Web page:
RFS2 Advanced Technology—Traversing the Corn Maze

By Eric Triplett and Kenneth “Pete” Moss | March 11, 2011

The U.S. EPA continues to clarify and modify its regulations implementing the renewable fuels standards (RFS2) almost one year after first publishing its final rule. Significant questions still surround the technical and economic feasibility of the advanced technologies required to obtain renewable identification numbers (RINs) for the production of ethanol from new or expanded corn starch-based ethanol plants. 

The EPA based RFS2 RIN eligibility on the life-cycle greenhouse gas (GHG) emissions of each renewable fuel and mandated that ethanol produced from corn starch at new or expanded facilities must meet a 20 percent GHG reduction threshold by adopting specific production process requirements. For a dry mill facility, these requirements include the use of specified advanced technologies, unless it dries no more than 50 percent of the distillers grains with solubles (DGS) that it markets annually. If the facility dries between 50 to 65 percent, it must use at least one technology, and if it dries more than 65 percent, it must use two technologies. This requirement applies to all new facilities and, for existing facilities, to the ethanol volume produced beyond the grandfathered baseline volume (defined as 105 percent of the permitted volume, or if a permitted volume is unavailable, 105 percent of maximum annual volume). The advanced technologies allowed by EPA for use at new or expanded dry mill facilities are limited to the following:

•  Corn oil fractionation that is applied to at least 90 percent of the corn used to produce ethanol on a calendar year basis.
•  Corn oil extraction that is applied to the whole stillage and/or derivatives of whole stillage and results in recovery of corn oil at an annual average rate equal to or greater than 1.33 pounds oil per bushel of corn processed into ethanol.
•  Membrane separation in which at least 90 percent of ethanol dehydration is carried out using a hydrophilic membrane on a calendar year basis.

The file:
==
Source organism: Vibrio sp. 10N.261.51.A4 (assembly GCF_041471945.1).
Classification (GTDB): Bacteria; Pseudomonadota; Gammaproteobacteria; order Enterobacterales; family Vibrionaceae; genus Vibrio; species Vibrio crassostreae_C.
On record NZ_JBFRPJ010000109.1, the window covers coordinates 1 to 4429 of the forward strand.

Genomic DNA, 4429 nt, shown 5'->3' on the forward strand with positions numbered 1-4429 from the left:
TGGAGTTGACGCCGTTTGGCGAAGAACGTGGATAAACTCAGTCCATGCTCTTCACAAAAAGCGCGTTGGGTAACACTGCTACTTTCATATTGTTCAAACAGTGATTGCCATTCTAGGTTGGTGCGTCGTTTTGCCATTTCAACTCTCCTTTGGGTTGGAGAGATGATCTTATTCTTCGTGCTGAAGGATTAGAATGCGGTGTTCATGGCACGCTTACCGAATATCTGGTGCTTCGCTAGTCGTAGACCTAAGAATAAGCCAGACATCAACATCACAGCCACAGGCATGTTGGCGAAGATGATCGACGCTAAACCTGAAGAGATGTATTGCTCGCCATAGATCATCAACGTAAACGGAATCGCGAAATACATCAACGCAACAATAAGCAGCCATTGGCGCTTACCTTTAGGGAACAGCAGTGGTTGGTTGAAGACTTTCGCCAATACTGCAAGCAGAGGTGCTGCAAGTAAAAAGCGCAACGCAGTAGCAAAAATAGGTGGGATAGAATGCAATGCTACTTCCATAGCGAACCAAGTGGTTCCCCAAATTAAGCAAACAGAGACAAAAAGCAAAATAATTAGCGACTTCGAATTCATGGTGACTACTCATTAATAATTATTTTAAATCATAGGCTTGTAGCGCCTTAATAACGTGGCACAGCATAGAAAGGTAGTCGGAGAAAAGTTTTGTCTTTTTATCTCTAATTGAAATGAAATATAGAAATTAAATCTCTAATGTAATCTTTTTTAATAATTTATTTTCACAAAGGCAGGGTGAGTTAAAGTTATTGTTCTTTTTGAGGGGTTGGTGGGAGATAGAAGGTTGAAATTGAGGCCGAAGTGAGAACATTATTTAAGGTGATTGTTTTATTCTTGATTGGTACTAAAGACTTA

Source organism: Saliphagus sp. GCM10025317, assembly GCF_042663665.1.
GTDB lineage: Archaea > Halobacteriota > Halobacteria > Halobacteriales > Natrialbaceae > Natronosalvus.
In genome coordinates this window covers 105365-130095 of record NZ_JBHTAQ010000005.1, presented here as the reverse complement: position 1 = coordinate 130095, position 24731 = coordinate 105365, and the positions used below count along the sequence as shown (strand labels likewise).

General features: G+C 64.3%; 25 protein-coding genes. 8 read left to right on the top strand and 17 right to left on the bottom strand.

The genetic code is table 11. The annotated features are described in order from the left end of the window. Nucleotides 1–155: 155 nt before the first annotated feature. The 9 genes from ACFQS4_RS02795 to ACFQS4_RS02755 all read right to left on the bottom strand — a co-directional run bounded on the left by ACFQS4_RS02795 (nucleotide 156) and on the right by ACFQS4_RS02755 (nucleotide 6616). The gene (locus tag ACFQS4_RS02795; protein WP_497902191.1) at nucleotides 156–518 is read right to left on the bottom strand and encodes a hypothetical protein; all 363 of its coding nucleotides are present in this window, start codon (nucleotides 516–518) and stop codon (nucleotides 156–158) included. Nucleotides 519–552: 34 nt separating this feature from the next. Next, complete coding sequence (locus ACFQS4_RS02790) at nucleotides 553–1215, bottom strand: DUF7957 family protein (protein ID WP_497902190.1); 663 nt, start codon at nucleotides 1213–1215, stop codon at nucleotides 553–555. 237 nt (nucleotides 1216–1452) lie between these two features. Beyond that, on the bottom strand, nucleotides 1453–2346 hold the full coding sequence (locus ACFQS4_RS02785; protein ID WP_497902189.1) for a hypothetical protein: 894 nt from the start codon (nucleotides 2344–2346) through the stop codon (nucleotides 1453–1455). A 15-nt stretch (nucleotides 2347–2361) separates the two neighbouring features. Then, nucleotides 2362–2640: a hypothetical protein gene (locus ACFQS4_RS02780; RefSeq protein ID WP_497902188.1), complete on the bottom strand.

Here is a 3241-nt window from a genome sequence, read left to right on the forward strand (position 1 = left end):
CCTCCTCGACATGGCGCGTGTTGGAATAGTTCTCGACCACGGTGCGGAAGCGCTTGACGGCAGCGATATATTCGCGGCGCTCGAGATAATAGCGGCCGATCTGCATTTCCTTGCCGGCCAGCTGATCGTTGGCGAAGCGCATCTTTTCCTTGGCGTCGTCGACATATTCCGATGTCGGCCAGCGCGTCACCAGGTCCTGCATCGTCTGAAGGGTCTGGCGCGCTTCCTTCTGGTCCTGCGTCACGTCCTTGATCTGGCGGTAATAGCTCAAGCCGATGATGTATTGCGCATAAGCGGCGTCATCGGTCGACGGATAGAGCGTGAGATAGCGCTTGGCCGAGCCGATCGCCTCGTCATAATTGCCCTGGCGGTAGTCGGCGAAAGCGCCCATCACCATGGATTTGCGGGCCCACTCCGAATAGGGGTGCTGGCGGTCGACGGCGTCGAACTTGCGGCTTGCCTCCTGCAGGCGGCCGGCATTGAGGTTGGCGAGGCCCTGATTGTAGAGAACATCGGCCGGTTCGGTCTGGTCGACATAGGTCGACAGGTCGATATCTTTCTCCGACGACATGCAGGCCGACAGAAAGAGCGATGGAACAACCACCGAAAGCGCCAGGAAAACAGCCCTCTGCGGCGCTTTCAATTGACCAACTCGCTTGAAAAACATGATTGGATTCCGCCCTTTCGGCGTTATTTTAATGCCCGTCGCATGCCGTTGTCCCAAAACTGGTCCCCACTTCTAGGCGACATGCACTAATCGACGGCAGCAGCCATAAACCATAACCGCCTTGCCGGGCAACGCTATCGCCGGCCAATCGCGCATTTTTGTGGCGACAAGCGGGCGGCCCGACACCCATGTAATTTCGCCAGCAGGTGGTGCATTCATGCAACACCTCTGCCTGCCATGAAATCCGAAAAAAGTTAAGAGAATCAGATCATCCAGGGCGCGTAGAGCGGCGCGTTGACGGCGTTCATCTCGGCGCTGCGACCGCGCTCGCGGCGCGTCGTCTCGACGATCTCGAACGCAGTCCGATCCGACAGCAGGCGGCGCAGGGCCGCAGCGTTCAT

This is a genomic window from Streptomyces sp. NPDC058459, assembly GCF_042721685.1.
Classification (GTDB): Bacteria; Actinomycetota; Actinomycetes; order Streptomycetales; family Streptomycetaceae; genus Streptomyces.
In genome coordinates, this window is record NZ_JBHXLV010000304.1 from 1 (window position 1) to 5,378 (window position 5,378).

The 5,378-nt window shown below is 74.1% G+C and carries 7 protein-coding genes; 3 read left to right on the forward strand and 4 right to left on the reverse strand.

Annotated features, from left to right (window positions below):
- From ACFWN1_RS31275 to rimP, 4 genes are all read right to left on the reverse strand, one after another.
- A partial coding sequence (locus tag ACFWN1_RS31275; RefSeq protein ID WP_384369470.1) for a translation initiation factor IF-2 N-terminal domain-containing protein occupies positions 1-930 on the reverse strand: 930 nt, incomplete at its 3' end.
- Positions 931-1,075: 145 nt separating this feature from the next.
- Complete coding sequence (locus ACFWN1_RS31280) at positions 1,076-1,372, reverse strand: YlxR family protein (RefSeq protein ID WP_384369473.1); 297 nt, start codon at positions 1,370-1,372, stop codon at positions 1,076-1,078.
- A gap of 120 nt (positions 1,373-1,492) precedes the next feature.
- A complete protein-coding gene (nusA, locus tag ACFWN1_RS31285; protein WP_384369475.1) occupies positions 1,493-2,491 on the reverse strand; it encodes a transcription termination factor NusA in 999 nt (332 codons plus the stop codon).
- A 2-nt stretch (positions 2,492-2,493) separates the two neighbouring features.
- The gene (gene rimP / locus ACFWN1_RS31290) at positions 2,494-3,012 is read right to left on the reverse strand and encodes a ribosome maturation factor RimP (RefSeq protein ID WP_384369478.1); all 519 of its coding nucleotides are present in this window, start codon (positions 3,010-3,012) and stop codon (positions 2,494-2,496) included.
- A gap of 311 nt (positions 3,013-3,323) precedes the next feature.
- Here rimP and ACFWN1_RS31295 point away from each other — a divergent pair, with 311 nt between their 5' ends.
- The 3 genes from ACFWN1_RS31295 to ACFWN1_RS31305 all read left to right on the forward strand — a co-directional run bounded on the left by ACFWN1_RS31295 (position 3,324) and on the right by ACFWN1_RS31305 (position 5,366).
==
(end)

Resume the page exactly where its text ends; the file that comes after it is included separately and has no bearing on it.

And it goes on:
•  Raw starch hydrolysis that is used for at least 90 percent of starch hydrolysis used to produce ethanol instead of the traditional high-heat cooking process, calculated on a calendar year basis.
•  Combined heat and power (CHP) such that, on a calendar year basis, at least 90 percent of the thermal energy associated with ethanol production (including thermal energy produced at the facility and that which is derived from an off-site waste heat supplier), exclusive of any thermal energy used for the drying of DGS, is used to produce electricity prior to being used to meet the process heat requirements of the facility.

EPA made an important change to the corn oil extraction technology requirement in its December rule revisions, removing earlier language that limited extraction to thin stillage and DGS. EPA decided that “a more straightforward approach to specifying the required application of corn oil extraction in the regulations would be to identify the amount of oil that must be extracted.” This approach allows producers to apply corn oil extraction “as they see fit, providing only that the requisite quantity of oil is extracted.” Although it provides more flexibility to the producer using this technology to generate RINs, there is some question regarding its feasibility. 

Although corn oil extraction is perhaps the most attractive of the five technologies because of its relatively low cost, the 1.33 pounds-per-bushel minimum is not achievable at this time. In fact, the corn oil extraction requirement joins membrane separation and raw starch hydrolysis as technically unfeasible stand-alone options, leaving only CHP and fractionation as alternatives. Concerns exist, however, regarding the economic feasibility of CHP with one commenter informing EPA that the cost necessary to meet the CHP advanced technology standard would make it “commercially unviable.” In response, EPA noted that it did not consider cost in its considerations of applicable advanced technologies. Without considering cost or commercial availability (EPA focused on technology requirements that would be in place by 2022), dry mill facilities have few realistic compliance options. Fortunately, EPA recently confirmed that it would allow a plant to use fractionation and extraction together to meet the 1.33 pounds-per-bushel threshold to meet the advanced technology requirement. 

Dry mills should carefully review EPA’s December RFS2 revisions and evaluate how the advanced technology requirements may affect their ability to obtain RINs. Unfortunately, the rule provides little flexibility for dry mill facilities at this time given the technical and economic limitations of the advanced technologies identified by EPA.

Authors: Eric Triplett
Environmental Attorney, Faegre & Benson
[email protected]

Kenneth “Pete” Moss
President, Frazier, Barnes & Assoc., Vice-President Cereal Process Technologies
[email protected]